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Rome Diaries - Week 117

March 31st, 2011

31 Mar – Saints of a certain era recommended meditation on the “four last things”: Death, Judgment, Heaven, Hell. Fortunately for me tonight the oratorio -- a sermon with music -- at Chiesa Nuova is about Heaven. This massive church in downtown Rome was founded by Saint Philip Neri (1515 – 1595); he is beloved by Romans because he made a special effort to preach to them on the streets and piazzas, since few were coming to church at the time. The saint was a master of the provocative phrase – for instance: “He who does not go into hell during his lifetime, runs a great risk of going there after his death." It takes something like this to penetrate a crusty Roman heart so a dialog can begin. These nighttime sessions, perfect for people who work all day, would be just what Neri would do today. They are being held not in the main church but in the sacristy building; access is gained through a small side courtyard lit by candles. A quartet of Baroque-era stringed instruments accompanies a baritone who provides musical counterpoint to a young priest’s sometimes joking remarks on the life of bliss to come. The sacristy cabinets have just been polished and a cleansing fragrance of citrus wafts through the room. I may or may not return for next month’s program: Hell. When I return home I’m inspired to call the bank about my blocked credit card. After a brief back-and-forth, the card is unblocked. Tonight heaven is on my side.

April 9th, 2011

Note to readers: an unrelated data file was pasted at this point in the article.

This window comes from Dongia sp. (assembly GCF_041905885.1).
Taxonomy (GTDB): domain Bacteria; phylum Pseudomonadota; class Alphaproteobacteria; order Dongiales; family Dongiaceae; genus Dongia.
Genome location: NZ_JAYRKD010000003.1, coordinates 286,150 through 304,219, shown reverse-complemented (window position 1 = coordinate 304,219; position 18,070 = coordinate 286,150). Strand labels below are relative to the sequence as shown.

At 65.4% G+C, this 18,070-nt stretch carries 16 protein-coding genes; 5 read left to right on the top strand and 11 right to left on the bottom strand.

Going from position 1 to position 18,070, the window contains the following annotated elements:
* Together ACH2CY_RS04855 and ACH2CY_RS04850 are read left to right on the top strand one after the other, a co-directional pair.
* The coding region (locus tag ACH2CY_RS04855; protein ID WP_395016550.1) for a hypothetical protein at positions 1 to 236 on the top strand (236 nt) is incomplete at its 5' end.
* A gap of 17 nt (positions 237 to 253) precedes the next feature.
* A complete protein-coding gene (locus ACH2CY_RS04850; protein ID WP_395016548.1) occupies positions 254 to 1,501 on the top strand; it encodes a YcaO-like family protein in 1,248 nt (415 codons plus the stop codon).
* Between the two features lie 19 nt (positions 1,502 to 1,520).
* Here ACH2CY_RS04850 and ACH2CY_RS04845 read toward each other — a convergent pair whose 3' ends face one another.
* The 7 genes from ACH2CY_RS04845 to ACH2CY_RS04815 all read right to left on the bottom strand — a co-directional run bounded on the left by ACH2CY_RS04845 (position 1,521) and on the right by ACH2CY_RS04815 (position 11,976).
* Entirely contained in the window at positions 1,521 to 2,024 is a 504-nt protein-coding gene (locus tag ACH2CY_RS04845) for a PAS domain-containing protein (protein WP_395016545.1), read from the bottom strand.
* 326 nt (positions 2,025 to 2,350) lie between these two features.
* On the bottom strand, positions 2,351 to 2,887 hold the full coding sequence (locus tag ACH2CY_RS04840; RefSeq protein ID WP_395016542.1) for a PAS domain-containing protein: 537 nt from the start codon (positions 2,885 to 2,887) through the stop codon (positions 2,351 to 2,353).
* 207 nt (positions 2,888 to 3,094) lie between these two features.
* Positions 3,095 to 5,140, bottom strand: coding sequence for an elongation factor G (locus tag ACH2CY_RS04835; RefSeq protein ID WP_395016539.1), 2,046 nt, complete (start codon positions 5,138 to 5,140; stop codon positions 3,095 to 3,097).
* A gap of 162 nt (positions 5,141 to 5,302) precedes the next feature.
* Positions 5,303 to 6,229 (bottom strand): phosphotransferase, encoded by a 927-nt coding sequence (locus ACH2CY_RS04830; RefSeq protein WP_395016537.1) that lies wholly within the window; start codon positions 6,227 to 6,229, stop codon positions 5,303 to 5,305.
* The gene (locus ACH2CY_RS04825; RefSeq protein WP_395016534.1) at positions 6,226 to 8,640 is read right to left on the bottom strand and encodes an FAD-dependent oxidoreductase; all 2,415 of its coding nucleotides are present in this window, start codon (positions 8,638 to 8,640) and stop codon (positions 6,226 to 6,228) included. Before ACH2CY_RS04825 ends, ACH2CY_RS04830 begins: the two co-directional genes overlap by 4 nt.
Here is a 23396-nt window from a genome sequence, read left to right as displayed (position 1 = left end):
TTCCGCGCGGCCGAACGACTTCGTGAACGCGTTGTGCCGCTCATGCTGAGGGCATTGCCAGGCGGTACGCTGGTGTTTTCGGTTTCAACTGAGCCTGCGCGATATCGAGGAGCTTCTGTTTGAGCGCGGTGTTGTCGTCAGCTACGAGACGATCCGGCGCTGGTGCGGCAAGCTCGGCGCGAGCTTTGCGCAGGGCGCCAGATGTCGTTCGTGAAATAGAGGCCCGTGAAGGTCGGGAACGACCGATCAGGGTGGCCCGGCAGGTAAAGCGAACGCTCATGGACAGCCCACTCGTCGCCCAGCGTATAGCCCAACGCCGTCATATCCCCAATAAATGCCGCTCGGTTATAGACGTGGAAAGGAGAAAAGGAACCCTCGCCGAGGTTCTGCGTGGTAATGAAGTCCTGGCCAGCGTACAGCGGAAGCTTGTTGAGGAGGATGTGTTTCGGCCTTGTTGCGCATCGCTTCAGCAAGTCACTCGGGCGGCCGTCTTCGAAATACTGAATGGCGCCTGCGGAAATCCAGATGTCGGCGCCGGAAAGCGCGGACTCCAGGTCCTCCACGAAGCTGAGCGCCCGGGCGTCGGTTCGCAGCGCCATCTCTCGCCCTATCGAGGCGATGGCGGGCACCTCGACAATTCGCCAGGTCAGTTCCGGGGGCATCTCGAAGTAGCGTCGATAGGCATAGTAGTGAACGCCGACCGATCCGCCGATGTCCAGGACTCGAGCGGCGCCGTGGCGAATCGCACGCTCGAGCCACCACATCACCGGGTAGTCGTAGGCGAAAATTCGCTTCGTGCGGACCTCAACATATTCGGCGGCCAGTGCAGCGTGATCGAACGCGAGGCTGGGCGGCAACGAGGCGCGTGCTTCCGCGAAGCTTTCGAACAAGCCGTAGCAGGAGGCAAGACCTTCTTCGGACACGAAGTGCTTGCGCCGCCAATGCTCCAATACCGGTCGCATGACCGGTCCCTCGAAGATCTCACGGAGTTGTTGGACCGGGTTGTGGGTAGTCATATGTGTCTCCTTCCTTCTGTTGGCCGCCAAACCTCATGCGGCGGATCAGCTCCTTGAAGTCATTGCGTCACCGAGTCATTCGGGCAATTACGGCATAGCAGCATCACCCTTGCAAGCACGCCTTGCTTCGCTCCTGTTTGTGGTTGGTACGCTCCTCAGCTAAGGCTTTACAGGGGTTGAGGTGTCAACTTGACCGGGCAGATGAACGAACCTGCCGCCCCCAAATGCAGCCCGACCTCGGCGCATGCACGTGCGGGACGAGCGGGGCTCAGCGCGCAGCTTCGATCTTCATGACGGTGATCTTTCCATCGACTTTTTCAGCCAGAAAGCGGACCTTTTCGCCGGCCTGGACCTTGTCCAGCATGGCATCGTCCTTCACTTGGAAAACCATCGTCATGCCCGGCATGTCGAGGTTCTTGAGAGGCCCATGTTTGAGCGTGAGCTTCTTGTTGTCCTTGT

I hear from some friends that the Sistine Chapel Choir is singing at 9PM in the Basilica of Santa Maria in Ara Coeli. “Go in at the side entrance,” I am told. The front entrance will be locked as a precaution against the merely curious tourist. I arrive late and join a knot of latecomers who do not want to interrupt the sonorous and ineffably pure sounds emanating from the church. I have always wanted be in this church at night under the glow of its more than sixty chandeliers. A concert is the perfect occasion to experience their elegant light. The gouged, unmatched columns, retrieved from the ruins of the Forum in the 13th century, contrast boldly with a later era’s refinements. At one point, I think I am hearing in stereo – and I am. A small choir has been deployed to the back of the church for this special effect, most famously put to use at the Basilica of San Marco in Venice. The second part of the program has the children who are in training for the Sistine Chapel Choir show what they can do. Everyone sings beautifully together; no one is shouting, perfect pitch prevails. The front door to the church opens at the end of the concert and the audience descends the church’s 124 marble steps, bracingly handrail-free.




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